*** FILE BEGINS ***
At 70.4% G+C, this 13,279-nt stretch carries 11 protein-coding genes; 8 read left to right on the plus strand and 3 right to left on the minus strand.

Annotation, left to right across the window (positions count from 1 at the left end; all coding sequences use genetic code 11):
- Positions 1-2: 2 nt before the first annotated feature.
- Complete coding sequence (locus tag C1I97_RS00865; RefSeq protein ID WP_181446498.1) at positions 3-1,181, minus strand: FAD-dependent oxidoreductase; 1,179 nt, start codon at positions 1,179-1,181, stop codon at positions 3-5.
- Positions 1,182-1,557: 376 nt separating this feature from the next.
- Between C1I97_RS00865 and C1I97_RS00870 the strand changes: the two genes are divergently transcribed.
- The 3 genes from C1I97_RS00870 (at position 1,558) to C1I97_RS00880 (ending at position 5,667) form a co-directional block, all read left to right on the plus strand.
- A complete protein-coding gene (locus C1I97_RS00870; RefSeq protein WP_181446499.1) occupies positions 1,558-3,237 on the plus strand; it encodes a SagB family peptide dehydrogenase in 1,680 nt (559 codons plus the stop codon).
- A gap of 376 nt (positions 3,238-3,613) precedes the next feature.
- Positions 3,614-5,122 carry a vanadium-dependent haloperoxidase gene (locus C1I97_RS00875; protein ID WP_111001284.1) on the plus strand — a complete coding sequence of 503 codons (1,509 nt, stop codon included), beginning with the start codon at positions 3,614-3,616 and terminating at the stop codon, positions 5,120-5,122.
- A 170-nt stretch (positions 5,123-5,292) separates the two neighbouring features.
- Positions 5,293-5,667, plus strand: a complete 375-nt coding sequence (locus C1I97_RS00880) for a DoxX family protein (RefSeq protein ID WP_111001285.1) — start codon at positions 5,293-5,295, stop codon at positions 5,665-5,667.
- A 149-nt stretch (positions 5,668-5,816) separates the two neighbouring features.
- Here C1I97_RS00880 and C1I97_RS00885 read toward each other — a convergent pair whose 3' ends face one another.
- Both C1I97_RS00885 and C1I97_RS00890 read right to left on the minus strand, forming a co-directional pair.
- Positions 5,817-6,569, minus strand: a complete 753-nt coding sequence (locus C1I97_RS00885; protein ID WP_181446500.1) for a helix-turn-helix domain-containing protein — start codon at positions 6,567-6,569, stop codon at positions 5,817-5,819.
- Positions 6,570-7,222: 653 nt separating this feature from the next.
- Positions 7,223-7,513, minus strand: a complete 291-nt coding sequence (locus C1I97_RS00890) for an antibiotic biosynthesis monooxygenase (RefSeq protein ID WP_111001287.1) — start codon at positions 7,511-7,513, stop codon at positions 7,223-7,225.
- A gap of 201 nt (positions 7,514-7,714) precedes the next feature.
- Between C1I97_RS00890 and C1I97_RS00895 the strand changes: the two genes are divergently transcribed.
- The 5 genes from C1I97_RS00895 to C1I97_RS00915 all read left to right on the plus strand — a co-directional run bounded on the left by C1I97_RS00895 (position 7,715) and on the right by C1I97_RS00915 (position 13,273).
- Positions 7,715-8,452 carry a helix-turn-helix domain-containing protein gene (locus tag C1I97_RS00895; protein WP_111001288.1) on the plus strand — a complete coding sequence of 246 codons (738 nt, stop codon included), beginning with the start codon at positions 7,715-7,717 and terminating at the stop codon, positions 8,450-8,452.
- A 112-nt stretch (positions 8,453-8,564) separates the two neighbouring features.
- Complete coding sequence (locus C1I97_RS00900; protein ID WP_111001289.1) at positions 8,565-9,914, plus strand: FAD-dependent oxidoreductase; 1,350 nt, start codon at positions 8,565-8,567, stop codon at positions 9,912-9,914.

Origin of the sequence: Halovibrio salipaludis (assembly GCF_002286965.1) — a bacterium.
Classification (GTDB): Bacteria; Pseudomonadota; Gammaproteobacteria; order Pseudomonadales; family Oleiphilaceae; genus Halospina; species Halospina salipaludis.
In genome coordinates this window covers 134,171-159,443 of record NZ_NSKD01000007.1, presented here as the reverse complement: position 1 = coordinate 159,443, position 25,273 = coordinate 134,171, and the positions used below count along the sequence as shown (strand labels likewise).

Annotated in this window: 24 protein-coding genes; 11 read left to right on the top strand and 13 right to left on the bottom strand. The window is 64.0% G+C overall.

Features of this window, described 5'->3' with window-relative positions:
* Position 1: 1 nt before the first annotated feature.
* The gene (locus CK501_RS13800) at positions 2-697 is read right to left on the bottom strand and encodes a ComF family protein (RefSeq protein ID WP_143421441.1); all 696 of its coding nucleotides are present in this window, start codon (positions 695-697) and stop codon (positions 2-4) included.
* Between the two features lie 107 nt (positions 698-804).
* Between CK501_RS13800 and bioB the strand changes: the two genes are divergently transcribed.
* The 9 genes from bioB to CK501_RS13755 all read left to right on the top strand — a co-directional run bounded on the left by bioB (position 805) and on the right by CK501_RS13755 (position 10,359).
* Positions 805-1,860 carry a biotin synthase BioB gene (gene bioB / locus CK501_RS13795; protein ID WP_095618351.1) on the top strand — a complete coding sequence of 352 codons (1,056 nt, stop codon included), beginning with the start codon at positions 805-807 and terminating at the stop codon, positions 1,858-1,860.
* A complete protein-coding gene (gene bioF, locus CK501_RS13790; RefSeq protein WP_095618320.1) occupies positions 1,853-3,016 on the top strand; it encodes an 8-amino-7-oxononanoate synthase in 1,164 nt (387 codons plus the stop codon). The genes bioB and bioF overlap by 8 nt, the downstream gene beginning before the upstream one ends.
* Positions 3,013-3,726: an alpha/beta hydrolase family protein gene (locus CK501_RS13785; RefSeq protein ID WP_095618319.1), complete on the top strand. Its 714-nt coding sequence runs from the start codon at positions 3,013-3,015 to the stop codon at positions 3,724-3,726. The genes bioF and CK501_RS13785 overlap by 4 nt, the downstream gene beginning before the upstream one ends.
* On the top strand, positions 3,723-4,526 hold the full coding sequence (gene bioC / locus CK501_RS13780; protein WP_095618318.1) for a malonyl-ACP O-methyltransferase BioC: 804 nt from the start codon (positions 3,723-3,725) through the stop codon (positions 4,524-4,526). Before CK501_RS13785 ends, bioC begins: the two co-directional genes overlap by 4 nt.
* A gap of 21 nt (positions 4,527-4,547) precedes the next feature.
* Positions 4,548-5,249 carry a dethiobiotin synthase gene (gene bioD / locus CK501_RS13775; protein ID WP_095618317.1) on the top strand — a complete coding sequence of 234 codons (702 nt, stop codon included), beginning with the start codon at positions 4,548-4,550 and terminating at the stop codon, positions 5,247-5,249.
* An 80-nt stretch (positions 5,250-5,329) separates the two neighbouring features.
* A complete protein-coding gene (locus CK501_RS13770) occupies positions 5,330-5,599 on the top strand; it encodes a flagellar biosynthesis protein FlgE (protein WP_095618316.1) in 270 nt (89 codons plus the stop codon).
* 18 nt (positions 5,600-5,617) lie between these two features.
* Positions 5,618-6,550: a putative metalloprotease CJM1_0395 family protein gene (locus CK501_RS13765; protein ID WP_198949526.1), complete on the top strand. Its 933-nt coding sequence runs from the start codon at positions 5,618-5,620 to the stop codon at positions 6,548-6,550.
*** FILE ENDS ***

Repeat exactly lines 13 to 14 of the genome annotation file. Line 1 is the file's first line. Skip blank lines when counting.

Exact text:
- A 149-nt stretch (positions 5,668-5,816) separates the two neighbouring features.
- Here C1I97_RS00880 and C1I97_RS00885 read toward each other — a convergent pair whose 3' ends face one another.